No Alaska flights on or off BLI can carry mobile devices

Travelers with mobility scooters cannot depart Bellingham International Airport on Alaska/Horizon flights because the airline cannot carry the mobility device on its new aircraft.

Tony Taft was traveling with his mother, Kay, but was denied boarding In Seattle on the last road to Bellingham the night flight because the plane cannot carry Kay’s mobility scooter.

Horizon Air, Alaska Air’s sister airline, recently switched all Bellingham flights from a Q400 turboprop to an Embraer 175 jet, which currently cannot carry mobile devices in the hold.

The problem will likely persist for weeks. Horizon Air is working with the FAA and the plane’s manufacturer, Embraer, to fix the problem, Horizon Air said. spokesman Bobby Egan. Meanwhile, alternative measures are being taken for passengers affected by the issue.

“We understand the significant impact on our guests who rely on these mobile devices and are working with any affected to accommodate them on another main flight or on another airline. We also reimburse reasonable additional costs or offer a full refund,” Egan said.

The Tufts were accommodated by the airline on Sunday, January 15, and Tony Taft said that: despite the problem, he remains a loyal Alaska Airlines customer. The airline allowed them to fly out on E175, but they had to leave the mobility scooter behind in Seattle. Horizon/Alaska provided a temporary mobility device when they landed in Bellingham and shipped their scooter at the airline’s expense.

“It was very traumatic,” Tony Taft said. “Bringing my disabled mother home after a very long journey and then being denied entry for the last flight of the night, getting home was not a good situation.”

Sunday, there were two reasons portables could not be transported on the E175. Taft’s problem was that the seat belts used to secure luggage in the hold area of ​​the aircraft did not meet the requirements for securing a mobility device. According to Egan, this issue has been resolved. The other problem that still exists is balancing the aircraft. Mobility devices are often heavier than standard baggage and must be evenly spaced on the aircraft.

Horizon Air discovered the problem in December after it began flying the new aircraft on the Bellingham flights and there were some flights with portable storage devices. After discovering the balance issue, Horizon Air stopped putting the devices on planes and posted notices of the problem on its website.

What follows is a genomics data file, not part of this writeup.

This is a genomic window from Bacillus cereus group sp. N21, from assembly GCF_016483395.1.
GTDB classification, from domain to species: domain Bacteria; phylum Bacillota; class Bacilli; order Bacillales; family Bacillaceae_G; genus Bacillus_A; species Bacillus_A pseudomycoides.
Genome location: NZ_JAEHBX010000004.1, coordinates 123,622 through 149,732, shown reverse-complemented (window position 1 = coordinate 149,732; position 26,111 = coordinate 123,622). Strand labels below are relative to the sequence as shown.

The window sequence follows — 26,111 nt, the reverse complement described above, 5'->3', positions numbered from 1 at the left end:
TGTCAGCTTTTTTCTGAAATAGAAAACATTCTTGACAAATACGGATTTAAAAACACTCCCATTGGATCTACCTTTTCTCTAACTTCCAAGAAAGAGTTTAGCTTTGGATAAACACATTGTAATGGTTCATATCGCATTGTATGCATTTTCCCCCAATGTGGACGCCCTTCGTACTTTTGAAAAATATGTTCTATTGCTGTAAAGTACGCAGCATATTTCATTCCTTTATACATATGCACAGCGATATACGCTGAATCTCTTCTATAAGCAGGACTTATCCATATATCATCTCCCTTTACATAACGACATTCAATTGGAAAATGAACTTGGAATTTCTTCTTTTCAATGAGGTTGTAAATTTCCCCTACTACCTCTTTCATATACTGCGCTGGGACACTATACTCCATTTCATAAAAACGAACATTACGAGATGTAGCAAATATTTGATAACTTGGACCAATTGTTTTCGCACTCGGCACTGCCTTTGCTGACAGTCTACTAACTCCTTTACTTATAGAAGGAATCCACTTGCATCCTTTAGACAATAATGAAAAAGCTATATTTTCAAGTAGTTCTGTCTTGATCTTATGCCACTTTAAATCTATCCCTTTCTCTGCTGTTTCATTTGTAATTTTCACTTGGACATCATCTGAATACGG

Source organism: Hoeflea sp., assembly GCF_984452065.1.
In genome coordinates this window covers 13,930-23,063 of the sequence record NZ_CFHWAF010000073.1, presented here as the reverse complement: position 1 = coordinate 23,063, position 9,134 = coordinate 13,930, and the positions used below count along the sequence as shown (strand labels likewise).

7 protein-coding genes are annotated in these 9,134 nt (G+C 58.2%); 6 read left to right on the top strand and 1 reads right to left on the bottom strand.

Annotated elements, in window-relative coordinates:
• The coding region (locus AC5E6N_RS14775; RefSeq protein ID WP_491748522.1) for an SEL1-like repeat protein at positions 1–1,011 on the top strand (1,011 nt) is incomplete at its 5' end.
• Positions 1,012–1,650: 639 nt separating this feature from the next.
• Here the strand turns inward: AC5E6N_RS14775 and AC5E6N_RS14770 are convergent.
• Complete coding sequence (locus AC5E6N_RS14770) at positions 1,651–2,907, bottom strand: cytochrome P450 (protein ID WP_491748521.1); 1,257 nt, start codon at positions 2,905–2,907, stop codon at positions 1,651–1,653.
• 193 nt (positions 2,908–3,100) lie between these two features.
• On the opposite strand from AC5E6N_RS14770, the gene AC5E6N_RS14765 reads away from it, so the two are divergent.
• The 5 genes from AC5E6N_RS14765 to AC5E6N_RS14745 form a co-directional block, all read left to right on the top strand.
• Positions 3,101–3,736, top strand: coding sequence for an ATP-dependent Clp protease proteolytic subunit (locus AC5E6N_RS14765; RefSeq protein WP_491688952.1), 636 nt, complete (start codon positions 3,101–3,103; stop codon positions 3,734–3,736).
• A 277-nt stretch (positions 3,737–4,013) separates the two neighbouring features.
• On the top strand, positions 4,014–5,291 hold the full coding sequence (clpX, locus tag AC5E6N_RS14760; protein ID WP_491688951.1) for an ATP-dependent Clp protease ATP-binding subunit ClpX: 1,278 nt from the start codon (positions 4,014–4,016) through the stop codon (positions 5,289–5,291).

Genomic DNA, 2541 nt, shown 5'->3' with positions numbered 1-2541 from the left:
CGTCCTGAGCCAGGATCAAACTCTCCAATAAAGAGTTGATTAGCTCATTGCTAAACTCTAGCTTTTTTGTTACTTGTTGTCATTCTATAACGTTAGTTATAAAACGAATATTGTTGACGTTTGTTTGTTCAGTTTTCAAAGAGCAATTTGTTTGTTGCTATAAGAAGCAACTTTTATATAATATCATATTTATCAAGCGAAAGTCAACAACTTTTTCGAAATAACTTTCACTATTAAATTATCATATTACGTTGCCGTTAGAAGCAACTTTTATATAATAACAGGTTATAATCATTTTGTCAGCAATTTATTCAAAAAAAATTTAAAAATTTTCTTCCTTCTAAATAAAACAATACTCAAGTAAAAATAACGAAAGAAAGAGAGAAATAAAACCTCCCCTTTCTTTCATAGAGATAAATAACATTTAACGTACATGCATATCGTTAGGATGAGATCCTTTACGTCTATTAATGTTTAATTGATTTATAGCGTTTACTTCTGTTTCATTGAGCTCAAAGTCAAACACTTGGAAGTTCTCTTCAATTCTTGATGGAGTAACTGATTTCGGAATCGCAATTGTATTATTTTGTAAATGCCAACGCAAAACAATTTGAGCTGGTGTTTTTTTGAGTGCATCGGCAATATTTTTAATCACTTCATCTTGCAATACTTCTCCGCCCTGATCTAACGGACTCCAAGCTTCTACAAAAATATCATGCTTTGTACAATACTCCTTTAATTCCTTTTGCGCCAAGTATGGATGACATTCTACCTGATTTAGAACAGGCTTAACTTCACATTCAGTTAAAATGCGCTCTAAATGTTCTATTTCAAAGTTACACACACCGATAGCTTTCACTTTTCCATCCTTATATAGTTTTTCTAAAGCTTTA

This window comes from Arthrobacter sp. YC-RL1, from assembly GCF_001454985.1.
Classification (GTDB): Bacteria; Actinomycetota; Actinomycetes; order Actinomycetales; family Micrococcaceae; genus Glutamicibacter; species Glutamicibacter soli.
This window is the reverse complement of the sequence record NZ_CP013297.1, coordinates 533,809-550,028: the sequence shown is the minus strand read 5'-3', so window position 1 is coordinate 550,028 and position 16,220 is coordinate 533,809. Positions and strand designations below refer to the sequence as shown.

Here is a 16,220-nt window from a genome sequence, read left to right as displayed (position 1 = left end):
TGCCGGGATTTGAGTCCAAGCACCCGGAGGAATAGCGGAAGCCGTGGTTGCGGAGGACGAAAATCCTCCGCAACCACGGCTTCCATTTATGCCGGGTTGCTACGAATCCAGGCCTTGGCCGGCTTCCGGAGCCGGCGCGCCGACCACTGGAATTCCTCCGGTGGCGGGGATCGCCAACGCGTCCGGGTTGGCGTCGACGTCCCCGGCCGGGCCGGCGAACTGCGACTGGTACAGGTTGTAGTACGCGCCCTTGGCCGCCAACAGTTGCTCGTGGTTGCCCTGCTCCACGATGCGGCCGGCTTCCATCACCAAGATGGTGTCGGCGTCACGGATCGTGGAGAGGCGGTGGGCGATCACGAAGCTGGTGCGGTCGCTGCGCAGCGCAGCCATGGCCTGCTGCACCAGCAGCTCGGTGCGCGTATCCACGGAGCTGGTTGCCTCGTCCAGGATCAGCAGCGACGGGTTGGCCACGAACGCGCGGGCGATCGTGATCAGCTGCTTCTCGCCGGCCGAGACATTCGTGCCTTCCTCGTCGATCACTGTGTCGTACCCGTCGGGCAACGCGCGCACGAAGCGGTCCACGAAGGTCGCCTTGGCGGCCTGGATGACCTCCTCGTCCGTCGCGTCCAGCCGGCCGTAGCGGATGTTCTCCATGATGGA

“We told people to contact us if they are traveling on the E175 mobile,” Egan said. “For any customer check-in or ticket where we knew they were traveling on a mobile device, we made an effort to contact them. However, not everyone lists whether they travel with a mobile device, nor do they have to.”

People traveling with mobile devices are encouraged to contact the airline prior to flight.

He had eighteen people On Tuesday, January 17th, the issue was affected. Egan said Horizon does what it can to help these passengers, including offering them other flights that can accommodate their mobility device or providing temporary mobility devices such as wheelchairs at the arrivals location. and delivery of passenger’s personal device to them. According to Egan, the cost is covered by the airline.

Travelers are also being offered alternate flight tickets, Egan said, adding that the airline does not want to “break” any travel parties.

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Jack Belcher joined The Bellingham Herald in September 2022 as a climate change reporter. She graduated from Central Washington University with a degree in digital journalism in 2020 and worked as a staff writer for the Ellensburg Daily Record for three years.


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